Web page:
A Veterans Affairs hospital in West Palm beach has refused to put up pictures of President Donald Trump and Secretary David Schulkin, even though they were delivered by a congressman who lost both legs on a deployment to Afghanistan.
Republican Congressman Brian Mast showed up Tuesday with fellow veterans in tow at West Palm beach’s VA hospital. The group of constituents have been seething at the facility’s decision not to hang a portrait of the 45th commander in chief in its entrance.
Despite Mr. Mast’s personal intervention, the hospital took down the photographs shortly after he left.
“Proud of the fact that the local vet community got it done. We walked in there, we made it happen,” veteran Beau Brumfield told a local CBS affiliate, unaware that Mr. Mast’s actions would be negated moments later. “It was non-confrontational. It was nonpolitical. We just wanted to see it happen.”
“Two blank holes, it’s been 60 something days now,” added veteran John Rourke. “The veterans administration has been asked about it a few times, the local VA hospital has and they haven’t had any real reason other than they didn’t have the picture, which is readily available.”
A VA spokeswoman called the congressman’s actions “inappropriate” and said only images sent from the central office would be displayed.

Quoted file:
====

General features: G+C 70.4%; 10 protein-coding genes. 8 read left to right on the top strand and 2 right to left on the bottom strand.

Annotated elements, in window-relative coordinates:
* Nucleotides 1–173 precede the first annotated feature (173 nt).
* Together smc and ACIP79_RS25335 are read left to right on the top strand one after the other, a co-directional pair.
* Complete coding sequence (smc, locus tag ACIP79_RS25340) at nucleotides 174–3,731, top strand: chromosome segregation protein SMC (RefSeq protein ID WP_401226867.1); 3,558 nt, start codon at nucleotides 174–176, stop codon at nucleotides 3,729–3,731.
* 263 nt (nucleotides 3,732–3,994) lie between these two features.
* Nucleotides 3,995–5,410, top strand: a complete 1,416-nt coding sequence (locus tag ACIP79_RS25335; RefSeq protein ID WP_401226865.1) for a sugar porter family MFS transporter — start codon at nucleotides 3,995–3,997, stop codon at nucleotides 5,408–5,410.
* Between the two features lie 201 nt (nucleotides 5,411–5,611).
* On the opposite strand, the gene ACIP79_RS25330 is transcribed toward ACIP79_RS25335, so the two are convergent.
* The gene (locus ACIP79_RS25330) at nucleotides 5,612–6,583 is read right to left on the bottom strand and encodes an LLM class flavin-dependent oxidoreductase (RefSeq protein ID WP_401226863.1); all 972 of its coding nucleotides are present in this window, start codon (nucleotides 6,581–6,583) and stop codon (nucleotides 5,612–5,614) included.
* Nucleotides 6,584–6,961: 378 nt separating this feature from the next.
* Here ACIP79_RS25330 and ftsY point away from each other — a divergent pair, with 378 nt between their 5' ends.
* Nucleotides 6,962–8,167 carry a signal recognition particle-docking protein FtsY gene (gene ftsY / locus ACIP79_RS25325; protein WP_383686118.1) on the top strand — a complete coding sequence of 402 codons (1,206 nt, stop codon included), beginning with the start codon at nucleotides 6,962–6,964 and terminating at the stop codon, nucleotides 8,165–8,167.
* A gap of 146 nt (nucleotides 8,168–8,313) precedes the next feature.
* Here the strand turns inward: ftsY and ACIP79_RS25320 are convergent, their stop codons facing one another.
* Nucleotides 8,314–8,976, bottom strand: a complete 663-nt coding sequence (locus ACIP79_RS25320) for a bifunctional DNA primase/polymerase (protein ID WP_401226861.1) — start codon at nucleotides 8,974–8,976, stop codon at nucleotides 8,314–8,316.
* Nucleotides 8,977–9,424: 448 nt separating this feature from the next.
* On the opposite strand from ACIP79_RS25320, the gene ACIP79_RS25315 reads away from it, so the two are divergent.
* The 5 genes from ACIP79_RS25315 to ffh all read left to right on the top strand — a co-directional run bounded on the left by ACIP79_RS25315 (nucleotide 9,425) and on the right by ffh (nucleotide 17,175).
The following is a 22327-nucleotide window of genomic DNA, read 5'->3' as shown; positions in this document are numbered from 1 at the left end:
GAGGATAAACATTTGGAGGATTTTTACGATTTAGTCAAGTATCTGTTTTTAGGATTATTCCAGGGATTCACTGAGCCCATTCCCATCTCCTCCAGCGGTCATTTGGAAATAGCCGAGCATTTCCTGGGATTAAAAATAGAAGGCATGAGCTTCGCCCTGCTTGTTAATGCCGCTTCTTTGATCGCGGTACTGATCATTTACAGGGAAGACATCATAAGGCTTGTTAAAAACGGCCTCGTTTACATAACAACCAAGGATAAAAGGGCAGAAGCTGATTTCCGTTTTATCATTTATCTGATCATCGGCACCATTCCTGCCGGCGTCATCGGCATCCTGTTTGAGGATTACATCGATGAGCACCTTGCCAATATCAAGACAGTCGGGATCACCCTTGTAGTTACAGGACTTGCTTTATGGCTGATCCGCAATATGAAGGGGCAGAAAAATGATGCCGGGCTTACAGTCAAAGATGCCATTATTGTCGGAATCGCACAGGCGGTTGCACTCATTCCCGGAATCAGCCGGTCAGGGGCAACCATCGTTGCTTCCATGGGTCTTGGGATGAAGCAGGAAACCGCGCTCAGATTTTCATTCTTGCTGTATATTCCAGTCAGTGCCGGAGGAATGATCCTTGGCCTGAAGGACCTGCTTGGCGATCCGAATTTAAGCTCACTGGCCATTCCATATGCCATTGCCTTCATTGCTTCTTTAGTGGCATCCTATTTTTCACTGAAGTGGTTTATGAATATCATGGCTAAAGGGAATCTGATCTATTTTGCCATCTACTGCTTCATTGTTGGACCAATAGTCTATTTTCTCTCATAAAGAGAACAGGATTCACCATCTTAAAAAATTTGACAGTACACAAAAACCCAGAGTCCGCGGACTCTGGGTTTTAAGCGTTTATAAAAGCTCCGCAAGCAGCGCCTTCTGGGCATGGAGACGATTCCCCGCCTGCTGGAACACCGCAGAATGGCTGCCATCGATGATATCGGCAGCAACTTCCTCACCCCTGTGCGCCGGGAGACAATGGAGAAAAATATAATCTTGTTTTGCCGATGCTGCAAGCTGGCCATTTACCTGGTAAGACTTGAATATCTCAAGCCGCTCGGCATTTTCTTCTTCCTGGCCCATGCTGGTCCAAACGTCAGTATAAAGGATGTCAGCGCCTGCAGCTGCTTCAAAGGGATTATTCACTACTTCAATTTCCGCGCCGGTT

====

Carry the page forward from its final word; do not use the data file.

Mr. Mast, who spent 12 years in the U.S. Army as a bomb disposal expert, told Fox News on Wednesday that prior to his arrival the hospital told him to “leave the portraits at the front desk instead of hanging them.”
“I insisted that I would like to see them hung,” Mr. Mast said. “The information desk called for a maintenance person who was seen helping me hang it. … I left and the leadership had the portraits removed.”
Richard Painter, chief White House ethics counsel to former President George W. Bush, told Fox that recalcitrant employees need to be held accountable for their actions.
“When you have civil servants pushing back by not putting up photos of the President, that is a terrible mistake and it should be repudiated,” Mr. Painter said. “They don’t have to like, or agree, with the president, but they need to do their job, and if people are going to have a problem looking at a portrait of the president of the United States, they’ll have to resign.”
The Department of Veterans Affairs issued a statement on Thursday saying that while it waits for the U.S. Government Publishing Office to send out pictures of the president for distribution, facilities may print high-resolution photos from the White House website in the the interim period.
VA hospitals may also print out high-resolution images of Secretary Shulkin from the VA’s official website.
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